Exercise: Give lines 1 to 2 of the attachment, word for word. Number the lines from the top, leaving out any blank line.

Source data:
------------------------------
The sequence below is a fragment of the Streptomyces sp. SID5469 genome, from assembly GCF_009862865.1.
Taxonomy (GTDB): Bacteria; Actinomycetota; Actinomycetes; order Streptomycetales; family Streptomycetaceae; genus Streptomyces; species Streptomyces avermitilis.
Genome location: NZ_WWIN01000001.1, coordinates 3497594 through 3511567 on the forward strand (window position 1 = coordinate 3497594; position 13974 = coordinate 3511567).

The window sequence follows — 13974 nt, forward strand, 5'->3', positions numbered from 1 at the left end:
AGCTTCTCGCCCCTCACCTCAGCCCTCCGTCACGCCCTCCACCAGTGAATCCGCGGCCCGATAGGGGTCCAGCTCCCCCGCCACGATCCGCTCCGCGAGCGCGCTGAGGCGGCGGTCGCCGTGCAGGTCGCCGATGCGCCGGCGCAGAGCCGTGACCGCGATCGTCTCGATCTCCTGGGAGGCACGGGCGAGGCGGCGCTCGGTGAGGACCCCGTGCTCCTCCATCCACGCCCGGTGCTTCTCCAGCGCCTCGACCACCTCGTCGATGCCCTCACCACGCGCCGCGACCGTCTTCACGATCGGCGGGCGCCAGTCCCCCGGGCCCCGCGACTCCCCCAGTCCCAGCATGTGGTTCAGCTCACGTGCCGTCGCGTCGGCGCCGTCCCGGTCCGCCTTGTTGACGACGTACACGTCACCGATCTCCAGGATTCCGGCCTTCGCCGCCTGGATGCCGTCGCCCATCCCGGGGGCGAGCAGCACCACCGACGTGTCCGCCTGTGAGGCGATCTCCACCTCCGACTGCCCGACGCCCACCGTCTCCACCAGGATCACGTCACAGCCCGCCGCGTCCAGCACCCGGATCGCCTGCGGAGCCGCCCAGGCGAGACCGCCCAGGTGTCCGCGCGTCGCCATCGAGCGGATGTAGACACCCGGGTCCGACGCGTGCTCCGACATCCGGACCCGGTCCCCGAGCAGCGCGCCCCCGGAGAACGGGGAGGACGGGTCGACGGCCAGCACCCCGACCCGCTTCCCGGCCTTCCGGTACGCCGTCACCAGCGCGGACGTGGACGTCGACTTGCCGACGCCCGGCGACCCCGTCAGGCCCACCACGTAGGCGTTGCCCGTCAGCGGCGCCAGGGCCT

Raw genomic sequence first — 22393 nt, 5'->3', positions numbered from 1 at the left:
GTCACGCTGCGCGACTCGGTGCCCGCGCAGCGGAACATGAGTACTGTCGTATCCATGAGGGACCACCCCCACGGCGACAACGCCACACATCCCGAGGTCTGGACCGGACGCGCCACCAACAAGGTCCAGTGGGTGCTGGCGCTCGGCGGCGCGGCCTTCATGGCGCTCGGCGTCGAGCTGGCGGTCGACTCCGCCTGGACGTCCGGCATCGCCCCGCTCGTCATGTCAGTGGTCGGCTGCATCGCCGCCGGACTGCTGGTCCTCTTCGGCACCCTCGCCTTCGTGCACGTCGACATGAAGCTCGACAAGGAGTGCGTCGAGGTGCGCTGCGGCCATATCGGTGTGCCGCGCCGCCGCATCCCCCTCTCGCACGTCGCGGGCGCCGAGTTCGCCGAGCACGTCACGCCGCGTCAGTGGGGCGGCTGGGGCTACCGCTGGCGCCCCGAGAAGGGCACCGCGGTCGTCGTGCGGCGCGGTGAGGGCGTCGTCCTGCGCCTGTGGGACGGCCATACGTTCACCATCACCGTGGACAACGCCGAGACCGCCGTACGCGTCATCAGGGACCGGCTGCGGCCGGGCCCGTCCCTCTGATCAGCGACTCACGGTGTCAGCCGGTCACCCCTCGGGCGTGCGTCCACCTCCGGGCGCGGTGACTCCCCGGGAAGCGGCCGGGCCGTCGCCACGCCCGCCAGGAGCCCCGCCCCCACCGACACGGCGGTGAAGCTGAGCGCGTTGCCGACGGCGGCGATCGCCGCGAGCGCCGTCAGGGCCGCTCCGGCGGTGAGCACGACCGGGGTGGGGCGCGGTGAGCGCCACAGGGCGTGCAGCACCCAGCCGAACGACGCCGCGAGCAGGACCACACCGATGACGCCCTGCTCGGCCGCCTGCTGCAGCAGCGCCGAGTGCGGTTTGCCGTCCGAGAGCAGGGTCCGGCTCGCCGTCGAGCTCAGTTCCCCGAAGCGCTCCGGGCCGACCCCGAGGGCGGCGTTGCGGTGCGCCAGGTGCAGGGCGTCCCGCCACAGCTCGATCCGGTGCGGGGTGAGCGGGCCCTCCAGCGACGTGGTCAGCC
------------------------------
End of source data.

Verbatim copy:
The sequence below is a fragment of the Streptomyces sp. SID5469 genome, from assembly GCF_009862865.1.
Taxonomy (GTDB): Bacteria; Actinomycetota; Actinomycetes; order Streptomycetales; family Streptomycetaceae; genus Streptomyces; species Streptomyces avermitilis.